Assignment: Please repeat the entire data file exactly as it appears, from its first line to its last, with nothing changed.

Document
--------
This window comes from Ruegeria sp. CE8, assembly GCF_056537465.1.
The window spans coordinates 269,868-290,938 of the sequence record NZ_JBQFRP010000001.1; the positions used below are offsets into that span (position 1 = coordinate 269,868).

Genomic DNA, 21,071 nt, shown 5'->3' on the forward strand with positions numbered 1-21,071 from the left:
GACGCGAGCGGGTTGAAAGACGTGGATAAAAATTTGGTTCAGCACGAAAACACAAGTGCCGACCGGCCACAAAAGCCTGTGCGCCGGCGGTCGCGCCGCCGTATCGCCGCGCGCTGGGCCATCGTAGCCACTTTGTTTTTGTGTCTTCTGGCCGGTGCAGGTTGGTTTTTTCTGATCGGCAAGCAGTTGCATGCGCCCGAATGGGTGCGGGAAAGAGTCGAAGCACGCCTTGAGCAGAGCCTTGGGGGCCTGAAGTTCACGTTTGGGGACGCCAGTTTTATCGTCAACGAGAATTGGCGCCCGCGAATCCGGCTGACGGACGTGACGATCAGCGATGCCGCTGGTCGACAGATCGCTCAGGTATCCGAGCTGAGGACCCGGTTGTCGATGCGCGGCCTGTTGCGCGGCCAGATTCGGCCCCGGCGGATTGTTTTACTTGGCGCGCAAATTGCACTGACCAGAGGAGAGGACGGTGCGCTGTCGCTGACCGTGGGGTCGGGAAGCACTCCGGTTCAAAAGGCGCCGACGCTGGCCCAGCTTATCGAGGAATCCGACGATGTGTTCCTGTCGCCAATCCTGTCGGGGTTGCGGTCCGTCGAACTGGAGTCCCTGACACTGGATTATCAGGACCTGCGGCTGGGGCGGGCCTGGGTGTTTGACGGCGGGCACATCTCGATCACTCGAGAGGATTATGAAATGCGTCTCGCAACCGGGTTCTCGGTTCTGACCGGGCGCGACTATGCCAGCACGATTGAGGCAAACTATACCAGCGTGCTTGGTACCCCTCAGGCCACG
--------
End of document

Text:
This window comes from Ruegeria sp. CE8, assembly GCF_056537465.1.
The window spans coordinates 269,868-290,938 of the sequence record NZ_JBQFRP010000001.1; the positions used below are offsets into that span (position 1 = coordinate 269,868).

Genomic DNA, 21,071 nt, shown 5'->3' on the forward strand with positions numbered 1-21,071 from the left:
GACGCGAGCGGGTTGAAAGACGTGGATAAAAATTTGGTTCAGCACGAAAACACAAGTGCCGACCGGCCACAAAAGCCTGTGCGCCGGCGGTCGCGCCGCCGTATCGCCGCGCGCTGGGCCATCGTAGCCACTTTGTTTTTGTGTCTTCTGGCCGGTGCAGGTTGGTTTTTTCTGATCGGCAAGCAGTTGCATGCGCCCGAATGGGTGCGGGAAAGAGTCGAAGCACGCCTTGAGCAGAGCCTTGGGGGCCTGAAGTTCACGTTTGGGGACGCCAGTTTTATCGTCAACGAGAATTGGCGCCCGCGAATCCGGCTGACGGACGTGACGATCAGCGATGCCGCTGGTCGACAGATCGCTCAGGTATCCGAGCTGAGGACCCGGTTGTCGATGCGCGGCCTGTTGCGCGGCCAGATTCGGCCCCGGCGGATTGTTTTACTTGGCGCGCAAATTGCACTGACCAGAGGAGAGGACGGTGCGCTGTCGCTGACCGTGGGGTCGGGAAGCACTCCGGTTCAAAAGGCGCCGACGCTGGCCCAGCTTATCGAGGAATCCGACGATGTGTTCCTGTCGCCAATCCTGTCGGGGTTGCGGTCCGTCGAACTGGAGTCCCTGACACTGGATTATCAGGACCTGCGGCTGGGGCGGGCCTGGGTGTTTGACGGCGGGCACATCTCGATCACTCGAGAGGATTATGAAATGCGTCTCGCAACCGGGTTCTCGGTTCTGACCGGGCGCGACTATGCCAGCACGATTGAGGCAAACTATACCAGCGTGCTTGGTACCCCTCAGGCCACG